Along those lines, I’d like to take a quick moment to say thanks to everyone who has dropped in lately to see what I’ve been watching, with a Power Thank You to everyone who has seen fit to share reviews and links within their networks. Being that I’m more or less out of the social media maelstrom, it’s been a struggle at times to get the Views into the public consciousness, but with the help of dedicated folks with questionable tastes like yourselves, the Dr. AC machine keeps rolling on through good times and bad. Salute!

As always, feel free to leave your two cents worth – we’ll make sure you get some change back.


Saturday, May 23, 2020

THE CURSE OF THE WEREWOLF (1961) Blu-ray Review

The Curse of the Werewolf (1961) d. Terence Fisher (UK) (93 min)

Set in 18th Century Spain, this (very) loose reworking of Guy Endore’s 1933 novel The Werewolf of Paris sees a ragged beggar (Richard Wordsworth) entering the disenchanted village of Santa Vera where a corrupt nobleman, the aptly named Marques Sinestro (Anthony Dawson), holds sway. In “service” for his supper, the Marques has the hapless homeless bark and crawl about like a dog before being imprisoned and forgotten by everyone except the jailer and his mute daughter (Yvonne Romain). 10 years of isolation drive the poor soul out of his mind such that, when the jailer’s daughter is thrown into his cell for refusing the lecherous Marques’ advances, he rapes her and promptly dies. Upon her release, the young victim murders the evil lord before escaping into the countryside, where she is discovered, pregnant and on the brink of death, by a kindly aristocrat, Don Alfredo (Clifford Evans). Her offspring, dubbed Leon (Oliver Reed), is raised by Don Alfredo to manhood where it is revealed that his unfortunate family tree and birth date (Christmas) have cursed him with bestial leanings whenever the moon is full and lust is on the rise….

Thursday, May 21, 2020

TIGERS ARE NOT AFRAID (2017) Blu-ray Review

Tigers Are Not Afraid (2017) d. Issa López (Mexico) (83 min)

Set against the backdrop of Mexico’s drug wars, this dark fairy tale follows Estrella (Paola Lara), whose school is closed due to a shooting, an act that unleashes a mysterious, potentially malevolent force that marks the young girl, tracking her to her home where she discovers that her mother has gone unexpectedly missing. She ultimately falls in with a group of similarly abandoned children, led by the fiery pre-teen Shine (Juan Ramon Lopez) who has stolen the cell phone (and pistol) of a former drug cartel member, an act that has the young gang running for their lives. Estrella, having been given “three magical wishes” by her schoolteacher, is tasked with facing one of the criminals as an initiation into Shine’s gang, an assignment that only escalates their perilous situation, leaving them pursued by dark forces both of this world and from beyond.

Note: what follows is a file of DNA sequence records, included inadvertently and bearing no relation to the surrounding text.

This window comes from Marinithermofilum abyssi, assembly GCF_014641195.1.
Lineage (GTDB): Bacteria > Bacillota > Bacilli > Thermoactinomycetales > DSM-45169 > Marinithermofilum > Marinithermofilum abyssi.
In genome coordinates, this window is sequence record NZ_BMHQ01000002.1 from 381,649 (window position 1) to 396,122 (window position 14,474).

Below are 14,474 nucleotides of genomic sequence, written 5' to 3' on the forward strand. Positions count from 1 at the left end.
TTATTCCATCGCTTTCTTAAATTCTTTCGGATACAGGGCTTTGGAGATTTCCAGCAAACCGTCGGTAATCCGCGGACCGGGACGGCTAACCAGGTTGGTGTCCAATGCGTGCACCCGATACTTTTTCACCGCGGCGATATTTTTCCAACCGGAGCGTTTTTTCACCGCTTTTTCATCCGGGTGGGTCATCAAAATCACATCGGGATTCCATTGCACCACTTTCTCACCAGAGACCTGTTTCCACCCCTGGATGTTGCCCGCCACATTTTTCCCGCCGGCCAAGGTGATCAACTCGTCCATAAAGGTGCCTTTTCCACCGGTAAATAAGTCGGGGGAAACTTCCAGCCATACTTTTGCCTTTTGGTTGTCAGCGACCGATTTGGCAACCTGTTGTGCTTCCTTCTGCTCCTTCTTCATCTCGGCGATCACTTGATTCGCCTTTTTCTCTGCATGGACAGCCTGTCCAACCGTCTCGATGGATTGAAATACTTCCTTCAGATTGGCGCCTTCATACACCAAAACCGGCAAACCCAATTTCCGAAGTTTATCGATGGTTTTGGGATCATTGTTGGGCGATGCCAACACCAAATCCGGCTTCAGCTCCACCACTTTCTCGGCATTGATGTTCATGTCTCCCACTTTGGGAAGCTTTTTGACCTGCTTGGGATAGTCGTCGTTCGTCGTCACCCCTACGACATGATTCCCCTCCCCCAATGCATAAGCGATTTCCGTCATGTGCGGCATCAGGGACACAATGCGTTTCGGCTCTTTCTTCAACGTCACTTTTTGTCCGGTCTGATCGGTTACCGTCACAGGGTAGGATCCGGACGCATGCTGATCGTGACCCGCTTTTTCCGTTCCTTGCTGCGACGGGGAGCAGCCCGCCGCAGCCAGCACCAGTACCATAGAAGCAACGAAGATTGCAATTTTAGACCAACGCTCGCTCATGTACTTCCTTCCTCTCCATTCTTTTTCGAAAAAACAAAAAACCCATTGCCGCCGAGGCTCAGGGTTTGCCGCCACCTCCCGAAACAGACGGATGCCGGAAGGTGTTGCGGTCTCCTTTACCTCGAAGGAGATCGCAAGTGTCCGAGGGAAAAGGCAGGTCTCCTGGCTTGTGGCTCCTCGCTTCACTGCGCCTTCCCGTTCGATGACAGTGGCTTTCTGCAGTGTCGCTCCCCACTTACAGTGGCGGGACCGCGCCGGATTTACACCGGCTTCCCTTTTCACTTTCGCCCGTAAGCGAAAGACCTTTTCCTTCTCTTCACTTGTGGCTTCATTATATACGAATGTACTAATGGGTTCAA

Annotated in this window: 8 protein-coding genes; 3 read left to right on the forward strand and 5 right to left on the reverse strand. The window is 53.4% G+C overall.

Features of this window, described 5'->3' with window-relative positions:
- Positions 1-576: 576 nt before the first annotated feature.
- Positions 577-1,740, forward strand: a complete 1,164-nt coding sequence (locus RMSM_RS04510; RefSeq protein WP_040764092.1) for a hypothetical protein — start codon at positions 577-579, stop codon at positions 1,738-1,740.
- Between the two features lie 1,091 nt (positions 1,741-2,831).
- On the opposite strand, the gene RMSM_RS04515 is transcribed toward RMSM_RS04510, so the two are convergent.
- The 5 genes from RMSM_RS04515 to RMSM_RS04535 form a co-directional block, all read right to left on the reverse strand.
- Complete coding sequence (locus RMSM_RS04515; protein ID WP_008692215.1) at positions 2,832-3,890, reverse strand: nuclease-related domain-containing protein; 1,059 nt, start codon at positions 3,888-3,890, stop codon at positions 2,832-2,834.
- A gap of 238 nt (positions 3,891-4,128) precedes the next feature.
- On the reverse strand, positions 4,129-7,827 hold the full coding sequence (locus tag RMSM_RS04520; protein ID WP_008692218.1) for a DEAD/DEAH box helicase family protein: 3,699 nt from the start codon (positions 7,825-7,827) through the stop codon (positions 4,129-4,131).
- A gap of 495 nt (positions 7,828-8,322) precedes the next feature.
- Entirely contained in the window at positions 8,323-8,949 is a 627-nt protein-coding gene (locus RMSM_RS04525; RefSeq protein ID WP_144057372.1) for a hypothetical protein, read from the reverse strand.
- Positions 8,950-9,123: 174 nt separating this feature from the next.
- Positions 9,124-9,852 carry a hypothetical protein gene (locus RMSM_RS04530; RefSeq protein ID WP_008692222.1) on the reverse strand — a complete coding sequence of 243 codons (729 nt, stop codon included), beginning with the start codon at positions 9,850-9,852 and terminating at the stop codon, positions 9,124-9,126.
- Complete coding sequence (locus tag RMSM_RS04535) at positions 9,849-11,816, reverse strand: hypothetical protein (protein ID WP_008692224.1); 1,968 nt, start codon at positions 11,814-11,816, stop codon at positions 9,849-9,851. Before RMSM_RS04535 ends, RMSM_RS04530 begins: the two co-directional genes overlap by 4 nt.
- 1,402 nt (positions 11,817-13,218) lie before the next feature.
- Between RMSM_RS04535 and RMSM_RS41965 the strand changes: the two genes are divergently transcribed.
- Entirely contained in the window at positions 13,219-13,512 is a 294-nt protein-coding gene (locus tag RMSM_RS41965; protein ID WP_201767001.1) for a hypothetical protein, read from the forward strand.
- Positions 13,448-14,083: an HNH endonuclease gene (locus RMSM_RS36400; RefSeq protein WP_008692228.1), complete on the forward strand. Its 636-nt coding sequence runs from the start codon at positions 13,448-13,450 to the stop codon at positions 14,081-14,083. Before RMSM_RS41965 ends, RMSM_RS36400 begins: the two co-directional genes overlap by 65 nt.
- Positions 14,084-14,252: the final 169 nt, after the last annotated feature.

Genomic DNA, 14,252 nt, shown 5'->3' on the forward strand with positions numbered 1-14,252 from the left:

Wednesday, May 13, 2020

SWORD OF GOD (aka THE MUTE) (2018) Movie Review

Sword of God (aka The Mute) (2018) d. Bartosz Konopka (Poland) (100 min)

In the early Middle Ages, a contingent of knights embarks on a dangerous journey to spread Christianity and baptize the pagan inhabitants of an isolated village hidden deep in the mountains of a faraway island. After being shipwrecked, the two survivors, the elder Bishop Willibrord (Krzysztof Pieczynski) and a younger subservient (Karol Bernacki, credited as “Noname”), proceed with their mission, but as they attempt to convert the tribe, their diverging beliefs put them at odds with one another. Soon, love is confronted with hate, peace with violence, sanity with madness, and redemption with damnation.

Tuesday, May 12, 2020

Fool's Views (5/1 – 5/10)

"G'day, mate! I'll have the Double Impossible Whopper...
What do you mean no substitutions? Let me talk to your manager..."

Hey there, kids!

Hope everyone is staying safe, staying healthy, and staying the course!

The opening May Day celebrations entailed knocking out the remainder of the Death Wish films (special thanks to Dan and Tim for riding shotgun), which was quite the cause for celebration. We also clocked a couple more Bronson flicks (over 30 for the year!), as well as sampling a double scoop of Stallone, a pair of peliculas peligrosas for Kitley’s Krypt, and kept things reel/real with another smattering of documentaries.

We’ve got a ton of fun stuff on the to-watch stack, so let’s get to it without any further delay.

As always, feel free to leave your two cents worth – we’ll make sure you get some change back.


Monday, May 11, 2020

WOLF CREEK 2 (2013) Blu-ray Review

Wolf Creek 2 (2013) d. Greg McLean (Australia) (106 min)

In 2005, audiences were introduced to Mick Taylor (John Jarratt) stalking tourists in writer/director McLean’s supremely nasty and well-executed slice of suspense and pain, based on Australia’s notorious “backpacker murders.” The young filmmaker’s debut outraged mainstream critics who ignored the slow-burn character development, palpable disorientation, excruciating suspense, and late great cinematographer Will Gibson’s breathtaking lensing of the bucolic Outback vistas, focusing their ire on the admittedly brutal third act of young bodies being bloodied and broken. Horror fans, however, immediately identified one of their own, embracing McLean and his psychotic creation with open arms.

Thursday, May 7, 2020

Fool's Views (4/24 – 4/30)

"Is it safe to go out yet....? I need some Cheetos."